Saturday’s morning plenary session, “The Public Option and a Narrow Bank,” examined a controversial proposal made by Morgan Ricks of Vanderbilt University Law School and co-authors John Crawford and Lev Menand: Earlier this year Ricks proposed that the Federal Reserve, which currently acts as a central bank doing business only with commercial banks, offer banking directly to all U.S. citizens. In his paper, “Central Banking for All,” Ricks outlines the advantages that would result: Citizens would be spared fees on their transactions and debit cards, and they’d receive the Federal interest rate (currently close to two percent) that commercial banks aren’t passing on to customers.
After Ricks presented his argument, a panel including Harvard Economics Department chair Jeremy Stein debated it. “The benefits would be astonishing,” Ricks said. “If everybody had a fed account, they’d get monthly statements and debit cards, but they’d also have the benefits that banks currently enjoy—higher interest, and the unlimited sovereign nature of the claim. And the most obvious benefit would be financial inclusion. Seven percent of the U.S. population is currently unbanked, and the lack of fees and minimum deposits would be a real boon to bringing people in.” The Fed in turn would get an influx of money from that seven percent opening new accounts. The key objections, he said, hinge on the Fed’s potential inability to deal with cybersecurity, fraud prevention, and privacy/civil liberties issues. “All of these concerns are real, but they are manageable and easily overstated.”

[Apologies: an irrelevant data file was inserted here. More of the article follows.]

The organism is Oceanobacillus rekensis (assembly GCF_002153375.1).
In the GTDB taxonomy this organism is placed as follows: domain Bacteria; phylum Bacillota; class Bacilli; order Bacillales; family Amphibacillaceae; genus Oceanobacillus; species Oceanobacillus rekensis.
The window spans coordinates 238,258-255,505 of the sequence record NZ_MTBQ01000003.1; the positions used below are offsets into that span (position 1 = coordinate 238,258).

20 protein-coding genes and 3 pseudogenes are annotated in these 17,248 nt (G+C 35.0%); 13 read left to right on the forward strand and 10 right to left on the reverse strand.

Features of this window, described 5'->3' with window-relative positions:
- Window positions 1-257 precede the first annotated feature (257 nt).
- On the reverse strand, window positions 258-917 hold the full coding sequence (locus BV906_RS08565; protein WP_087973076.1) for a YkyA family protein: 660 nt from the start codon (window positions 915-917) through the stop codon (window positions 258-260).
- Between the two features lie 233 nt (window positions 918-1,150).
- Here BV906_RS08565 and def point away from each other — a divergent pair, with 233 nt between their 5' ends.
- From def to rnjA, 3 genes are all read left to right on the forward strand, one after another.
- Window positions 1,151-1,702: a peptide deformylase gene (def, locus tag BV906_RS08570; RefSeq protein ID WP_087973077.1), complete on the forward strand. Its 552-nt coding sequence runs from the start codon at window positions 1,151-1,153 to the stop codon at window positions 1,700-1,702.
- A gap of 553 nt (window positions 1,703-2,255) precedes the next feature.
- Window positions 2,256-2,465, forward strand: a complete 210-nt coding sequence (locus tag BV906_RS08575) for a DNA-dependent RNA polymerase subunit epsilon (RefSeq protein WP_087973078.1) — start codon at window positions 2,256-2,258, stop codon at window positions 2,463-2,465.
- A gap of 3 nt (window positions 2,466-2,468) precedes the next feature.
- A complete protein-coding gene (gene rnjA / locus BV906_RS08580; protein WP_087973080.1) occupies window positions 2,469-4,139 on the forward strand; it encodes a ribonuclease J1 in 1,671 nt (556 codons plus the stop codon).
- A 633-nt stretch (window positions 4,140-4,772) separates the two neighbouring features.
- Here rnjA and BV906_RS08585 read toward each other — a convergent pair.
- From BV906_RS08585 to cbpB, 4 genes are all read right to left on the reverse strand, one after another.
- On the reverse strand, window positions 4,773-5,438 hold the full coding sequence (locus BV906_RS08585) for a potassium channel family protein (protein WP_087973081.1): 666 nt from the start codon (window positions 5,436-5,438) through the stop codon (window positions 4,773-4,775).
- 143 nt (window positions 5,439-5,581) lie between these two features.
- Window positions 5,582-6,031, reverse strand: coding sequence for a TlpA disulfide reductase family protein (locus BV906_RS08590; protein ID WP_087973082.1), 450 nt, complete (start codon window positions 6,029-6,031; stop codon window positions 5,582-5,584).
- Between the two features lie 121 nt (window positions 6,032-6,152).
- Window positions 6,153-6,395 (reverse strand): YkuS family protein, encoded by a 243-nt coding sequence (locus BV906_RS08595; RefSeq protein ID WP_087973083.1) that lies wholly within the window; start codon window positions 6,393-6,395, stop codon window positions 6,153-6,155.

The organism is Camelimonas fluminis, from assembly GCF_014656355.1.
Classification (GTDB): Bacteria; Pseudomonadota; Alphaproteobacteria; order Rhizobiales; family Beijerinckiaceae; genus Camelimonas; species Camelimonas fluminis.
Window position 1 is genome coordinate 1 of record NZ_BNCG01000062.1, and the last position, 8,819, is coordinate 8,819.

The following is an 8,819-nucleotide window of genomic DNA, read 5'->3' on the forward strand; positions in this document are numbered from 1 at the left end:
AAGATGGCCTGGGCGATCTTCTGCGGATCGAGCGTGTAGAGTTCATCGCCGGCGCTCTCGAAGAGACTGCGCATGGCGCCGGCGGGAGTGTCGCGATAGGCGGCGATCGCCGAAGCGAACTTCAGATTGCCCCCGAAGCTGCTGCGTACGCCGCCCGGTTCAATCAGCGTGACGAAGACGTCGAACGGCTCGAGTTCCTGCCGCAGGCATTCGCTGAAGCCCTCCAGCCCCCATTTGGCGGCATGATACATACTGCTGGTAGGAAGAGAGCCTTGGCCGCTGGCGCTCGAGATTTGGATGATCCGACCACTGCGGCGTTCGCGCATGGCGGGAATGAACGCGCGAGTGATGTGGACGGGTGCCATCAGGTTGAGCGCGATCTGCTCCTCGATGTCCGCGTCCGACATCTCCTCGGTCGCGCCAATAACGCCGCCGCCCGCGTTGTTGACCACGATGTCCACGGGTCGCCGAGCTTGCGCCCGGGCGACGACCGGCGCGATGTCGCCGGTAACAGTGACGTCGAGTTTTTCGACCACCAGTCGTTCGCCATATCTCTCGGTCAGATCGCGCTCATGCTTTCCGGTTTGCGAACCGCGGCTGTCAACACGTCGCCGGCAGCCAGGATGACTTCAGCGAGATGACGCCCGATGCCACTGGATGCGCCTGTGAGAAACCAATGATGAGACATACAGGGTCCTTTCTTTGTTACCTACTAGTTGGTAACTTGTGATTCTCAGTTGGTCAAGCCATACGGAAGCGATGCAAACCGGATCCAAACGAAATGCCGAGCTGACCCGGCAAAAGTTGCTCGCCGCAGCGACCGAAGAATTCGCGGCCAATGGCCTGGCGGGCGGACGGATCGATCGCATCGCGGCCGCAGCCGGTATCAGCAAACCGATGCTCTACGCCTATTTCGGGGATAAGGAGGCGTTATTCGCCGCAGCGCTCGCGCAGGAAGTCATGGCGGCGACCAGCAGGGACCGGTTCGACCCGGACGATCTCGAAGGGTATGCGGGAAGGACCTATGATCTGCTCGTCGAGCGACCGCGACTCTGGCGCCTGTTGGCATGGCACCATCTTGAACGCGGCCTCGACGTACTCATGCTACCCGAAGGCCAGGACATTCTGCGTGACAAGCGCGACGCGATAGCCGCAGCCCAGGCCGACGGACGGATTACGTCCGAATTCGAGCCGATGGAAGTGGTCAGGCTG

Stein said that he was on board with Ricks’ underlying premise, and agreed that “private banks tend to treat their depositors pretty shabbily.” But he underlined the enormity of the Fed’s task in taking on so many theoretical new accounts. In a modest scenario, the Fed would absorb an estimated $10 trillion in private bank accounts, which it would then need to lend back to the banks so that they’d survive. A larger option is for the Fed to take over all short-term money provision, bearing substantially more credit risk. Effectively, the Fed would now be insuring the entire U.S. financial system. “In my wildest dreams of being a financial banker, I would not want this job,” Stein said.